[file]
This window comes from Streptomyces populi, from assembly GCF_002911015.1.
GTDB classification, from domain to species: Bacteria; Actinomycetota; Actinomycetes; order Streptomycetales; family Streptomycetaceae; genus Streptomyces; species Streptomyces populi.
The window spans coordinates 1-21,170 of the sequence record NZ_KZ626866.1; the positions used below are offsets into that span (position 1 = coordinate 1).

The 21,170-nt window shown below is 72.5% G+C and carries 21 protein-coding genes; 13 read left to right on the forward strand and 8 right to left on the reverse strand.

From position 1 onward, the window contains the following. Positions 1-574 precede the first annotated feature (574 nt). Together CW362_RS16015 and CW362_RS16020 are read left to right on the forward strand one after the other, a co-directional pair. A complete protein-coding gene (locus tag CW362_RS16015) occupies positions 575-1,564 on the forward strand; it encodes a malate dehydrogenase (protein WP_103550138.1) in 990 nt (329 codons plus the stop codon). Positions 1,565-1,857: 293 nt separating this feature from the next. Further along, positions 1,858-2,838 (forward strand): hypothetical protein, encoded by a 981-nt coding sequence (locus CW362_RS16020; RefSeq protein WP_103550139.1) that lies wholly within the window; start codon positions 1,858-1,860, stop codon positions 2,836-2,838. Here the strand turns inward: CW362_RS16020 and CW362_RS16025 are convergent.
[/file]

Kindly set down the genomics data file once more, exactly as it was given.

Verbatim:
This window comes from Streptomyces populi, from assembly GCF_002911015.1.
GTDB classification, from domain to species: Bacteria; Actinomycetota; Actinomycetes; order Streptomycetales; family Streptomycetaceae; genus Streptomyces; species Streptomyces populi.
The window spans coordinates 1-21,170 of the sequence record NZ_KZ626866.1; the positions used below are offsets into that span (position 1 = coordinate 1).

The 21,170-nt window shown below is 72.5% G+C and carries 21 protein-coding genes; 13 read left to right on the forward strand and 8 right to left on the reverse strand.

From position 1 onward, the window contains the following. Positions 1-574 precede the first annotated feature (574 nt). Together CW362_RS16015 and CW362_RS16020 are read left to right on the forward strand one after the other, a co-directional pair. A complete protein-coding gene (locus tag CW362_RS16015) occupies positions 575-1,564 on the forward strand; it encodes a malate dehydrogenase (protein WP_103550138.1) in 990 nt (329 codons plus the stop codon). Positions 1,565-1,857: 293 nt separating this feature from the next. Further along, positions 1,858-2,838 (forward strand): hypothetical protein, encoded by a 981-nt coding sequence (locus CW362_RS16020; RefSeq protein WP_103550139.1) that lies wholly within the window; start codon positions 1,858-1,860, stop codon positions 2,836-2,838. Here the strand turns inward: CW362_RS16020 and CW362_RS16025 are convergent.